All the groundcovers are blooming. And spreading. And taking as much ground as they can get their little roots and stems and leaves into. And they're all running into one another. They can't help it, it's their nature. They have organizational problems. Or, more properly speaking, I do.These low-lying, ground-hugging plants have to get all they can while the getting is good because the taller perennials and the shade trees will in the next month or so grow tall, overtop them (to use the Elizabethan phrase), put them in the shade, put a period at the end of their sentence of seasonal growth.
The groundcovers are blooming now because they have a direct line to the sun. If you're pachysandra, to take a large and prominent example, you have your little white thistle-like flowers ready to go in March and early April when you can be sure there will be no big forest of leafed-out shade trees to block the work of floral reproduction.
If you're going to survive at ground level under the big guys, you better make hay when the sun shines. As it does early season. The pach pack puts out its vines, sends up flowers, makes its yearly statement, sets itself up to survive in the shady months follow.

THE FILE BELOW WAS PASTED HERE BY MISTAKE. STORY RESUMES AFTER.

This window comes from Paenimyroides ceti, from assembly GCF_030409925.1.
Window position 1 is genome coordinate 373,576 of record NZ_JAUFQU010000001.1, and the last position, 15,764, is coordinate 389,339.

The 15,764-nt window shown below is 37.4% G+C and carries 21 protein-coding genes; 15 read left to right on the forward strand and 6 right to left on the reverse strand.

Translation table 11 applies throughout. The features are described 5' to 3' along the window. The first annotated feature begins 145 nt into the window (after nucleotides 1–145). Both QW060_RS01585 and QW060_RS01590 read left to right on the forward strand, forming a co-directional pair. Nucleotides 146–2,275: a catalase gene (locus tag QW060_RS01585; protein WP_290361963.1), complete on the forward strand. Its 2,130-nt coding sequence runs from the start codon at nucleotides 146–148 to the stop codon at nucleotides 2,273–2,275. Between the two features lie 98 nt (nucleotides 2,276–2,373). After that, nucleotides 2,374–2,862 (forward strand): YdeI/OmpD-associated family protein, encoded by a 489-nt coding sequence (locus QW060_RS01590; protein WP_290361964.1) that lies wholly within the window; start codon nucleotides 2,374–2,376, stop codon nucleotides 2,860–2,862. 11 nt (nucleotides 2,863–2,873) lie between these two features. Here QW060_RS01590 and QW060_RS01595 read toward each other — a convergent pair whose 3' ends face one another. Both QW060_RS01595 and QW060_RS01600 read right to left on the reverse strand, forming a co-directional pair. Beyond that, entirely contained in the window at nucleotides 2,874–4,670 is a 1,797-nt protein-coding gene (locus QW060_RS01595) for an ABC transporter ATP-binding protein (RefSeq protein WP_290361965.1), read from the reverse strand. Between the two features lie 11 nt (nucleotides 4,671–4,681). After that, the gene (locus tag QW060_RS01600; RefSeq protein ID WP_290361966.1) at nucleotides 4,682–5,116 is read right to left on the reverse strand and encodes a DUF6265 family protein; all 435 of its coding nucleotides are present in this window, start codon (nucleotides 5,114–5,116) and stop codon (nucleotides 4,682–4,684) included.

But it's not pachysandra fighting the little border wars that have me bent over, nose on the ground, trying to sort out who's who. It's the little guys that are giving me fits. I have many theoretical hierarchies I try to preserve as I try to keep the core territories (or homelands) between these species patches at least a little bit intact. I don't do clear definitions or straight lines. I reason that things growing over, on top of and through each other are the way of nature. Of course, we're not aiming for nature pure and wild here; we're aiming for a garden. I don't simply want to stand around mutely witnessing the survival of the fittest. I want to see a lot of different plants doing their thing. To keep the variety going, I'll step in.
So here I am eye to eye with a very low-growing understory thyme patch. The groundcover varieties are wicked small. But there in the midst of a tiny green eden of Thymus Albiflora growing between two bricks is something else, with even thinner leaves, growing up through the thyme. It could be a blade of grass. It could be the start of a maple tree. It could be one of a couple dozen other species that I have either welcomed into this jumbled paradise or been unable to remove even though I have labeled them "weeds." Many of this latter category I know by sight but not by name. I remove them wherever I see them (that is, of course, when I get around to it).
A middle category of desirability exists as well. Those tiny-leaved creepers that are kind of cute early in the spring when they hide among all the colonies, or between the bricks, and make even smaller whitish flowers. They trespass on the the "territories" of other tiny-leaved low-to-the ground, matted groundcovers we have invested some time and elbow grease in. When the invaders take up too much room, or run out of flowers, or stop being "cute," I pull them out. These are judgment calls.
It's like life. Judgment calls all the time.